COVID-19 April 28 Update
CDC Instructions On How to Protect Yourself and Others
Know how it spreads
- There is currently no vaccine to prevent coronavirus disease 2019 (COVID-19).
- The best way to prevent illness is to avoid being exposed to this virus.
- The virus is thought to spread mainly from person-to-person.
- Between people who are in close contact with one another (within about 6 feet).
- Through respiratory droplets produced when an infected person coughs, sneezes or talks.
- These droplets can land in the mouths or noses of people who are nearby or possibly be inhaled into the lungs.
- Some recent studies have suggested that COVID-19 may be spread by people who are not showing symptoms.
Clean your hands often
- Wash your hands often with soap and water for at least 20 seconds especially after you have been in a public place, or after blowing your nose, coughing, or sneezing.
- If soap and water are not readily available, use a hand sanitizer that contains at least 60% alcohol. Cover all surfaces of your hands and rub them together until they feel dry.
- Avoid touching your eyes, nose, and mouth with unwashed hands.
Avoid close contact
- Avoid close contact with people who are sick.
- Stay at home as much as possible.
- Put distance between yourself and other people.
- Remember that some people without symptoms may be able to spread virus.
- This is especially important for people who are at higher risk of getting very sick. www.cdc.gov/coronavirus/2019-ncov/need-extra-precautions/peopleathigher-risk.html
Cover your mouth and nose with a cloth face cover when around others
- You could spread COVID-19 to others even if you do not feel sick.
- Everyone should wear a cloth face cover when they have to go out in public, for example to the grocery store or to pick up other necessities.
- Cloth face coverings should not be placed on young children under age 2, anyone who has trouble breathing, or is unconscious, incapacitated or otherwise unable to remove the mask without assistance.
- The cloth face cover is meant to protect other people in case you are infected.
- Do NOT use a facemask meant for a healthcare worker.
- Continue to keep about 6 feet between yourself and others. The cloth face cover
- is not a substitute for social distancing.
Cover coughs and sneezes
- If you are in a private setting and do not have on your cloth face covering, remember to always cover your mouth and nose with a tissue when you cough or sneeze or use the inside of your elbow.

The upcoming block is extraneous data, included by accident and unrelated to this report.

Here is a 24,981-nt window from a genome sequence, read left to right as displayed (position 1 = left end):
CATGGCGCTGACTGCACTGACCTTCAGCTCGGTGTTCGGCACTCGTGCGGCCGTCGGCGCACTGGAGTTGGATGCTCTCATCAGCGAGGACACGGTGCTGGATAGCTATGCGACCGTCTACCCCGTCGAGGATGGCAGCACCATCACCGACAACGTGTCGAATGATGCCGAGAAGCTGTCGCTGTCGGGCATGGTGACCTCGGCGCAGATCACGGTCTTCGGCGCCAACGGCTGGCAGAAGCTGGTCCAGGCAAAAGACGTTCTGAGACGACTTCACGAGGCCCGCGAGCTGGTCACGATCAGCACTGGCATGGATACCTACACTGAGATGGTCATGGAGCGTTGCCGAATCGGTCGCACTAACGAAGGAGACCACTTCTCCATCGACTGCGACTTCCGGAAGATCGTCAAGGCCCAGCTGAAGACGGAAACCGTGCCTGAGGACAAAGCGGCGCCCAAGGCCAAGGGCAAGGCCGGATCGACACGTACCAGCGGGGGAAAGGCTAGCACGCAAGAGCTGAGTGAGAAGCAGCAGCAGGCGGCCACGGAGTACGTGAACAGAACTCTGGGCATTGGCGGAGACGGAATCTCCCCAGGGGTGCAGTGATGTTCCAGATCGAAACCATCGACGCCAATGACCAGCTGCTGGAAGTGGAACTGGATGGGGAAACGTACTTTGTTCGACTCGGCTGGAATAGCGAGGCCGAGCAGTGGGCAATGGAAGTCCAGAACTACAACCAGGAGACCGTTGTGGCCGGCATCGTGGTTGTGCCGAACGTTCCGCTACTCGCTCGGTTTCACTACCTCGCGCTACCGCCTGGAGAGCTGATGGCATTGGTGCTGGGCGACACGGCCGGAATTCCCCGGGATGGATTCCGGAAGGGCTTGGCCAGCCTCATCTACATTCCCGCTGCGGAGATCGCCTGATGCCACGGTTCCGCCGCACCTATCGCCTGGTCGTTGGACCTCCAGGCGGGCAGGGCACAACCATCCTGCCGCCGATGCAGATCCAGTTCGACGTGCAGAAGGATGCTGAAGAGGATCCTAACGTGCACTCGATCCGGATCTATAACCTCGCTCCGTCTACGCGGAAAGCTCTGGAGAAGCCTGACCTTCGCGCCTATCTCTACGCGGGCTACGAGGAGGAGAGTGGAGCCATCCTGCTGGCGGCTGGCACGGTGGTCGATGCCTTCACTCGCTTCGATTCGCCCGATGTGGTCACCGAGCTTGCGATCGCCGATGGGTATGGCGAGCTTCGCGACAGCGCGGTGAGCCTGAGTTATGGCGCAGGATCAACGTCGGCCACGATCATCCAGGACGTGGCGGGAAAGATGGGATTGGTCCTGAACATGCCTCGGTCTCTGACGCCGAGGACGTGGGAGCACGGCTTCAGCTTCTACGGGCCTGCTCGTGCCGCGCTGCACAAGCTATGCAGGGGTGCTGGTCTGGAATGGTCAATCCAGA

- Throw used tissues in the trash.
- Immediately wash your hands with soap and water for at least 20 seconds. If soap and water are not readily available, clean your hands with a hand sanitizer that contains at least 60% alcohol.
Clean and disinfect
- Clean AND disinfect frequently touched surfaces daily. This includes tables, doorknobs, light switches, countertops, handles, desks, phones, keyboards, toilets, faucets, and sinks. www.cdc.gov/coronavirus/2019-ncov/preventgetting-sick/ disinfecting-your-home.html
- If surfaces are dirty, clean them: Use detergent or soap and water prior to disinfection.
Report on pork and beef plant closures
- You may have heard some reports of various pork and beef plant closures in the Midwest due to COVID outbreaks, which may put some strain on supply in the near term.
- This may be a good time to remind people we do have our own food supply chains in the State.
- We have an online catalog of food products from locally raised beef, pork, poultry, dairy and fresh produce and more at https://genuinems.com/.
- The livestock is processed through our several smaller local plants that continue to operate.
- People can click and shop, and in doing so buy direct from a farmer and perhaps alleviate some of their concerns.
- Also, any local producers or businesses can enroll and be listed online for e-commerce through our site.
Update on number of new cases
- 248 new cases reported yesterday.
- Total cases statewide now number 6342.
- Unfortunately, we now have 239 deaths.
- Comment – It should be noted that, even though the number of new cases seems to be high, this is not surprising because of the increased focus on testing. Remember we were advised that an increased focus on testing would result in the identification of more cases, but we were also advised that this was a good thing because we could identify the cases and isolate them and treat them.
- The good news is that the number of people who are receiving critical care treatment such as ventilators and ICU beds is dropping.
- This means the danger of overwhelming the healthcare system has diminished which is what we have been trying to guard against.
Call if you need help
- We have had phone calls to our office forwarded to our staff. If you need any help at all, please call us at 601-359-3300.
- We have also set up an email address for you to ask questions or seek help. That address is [email protected].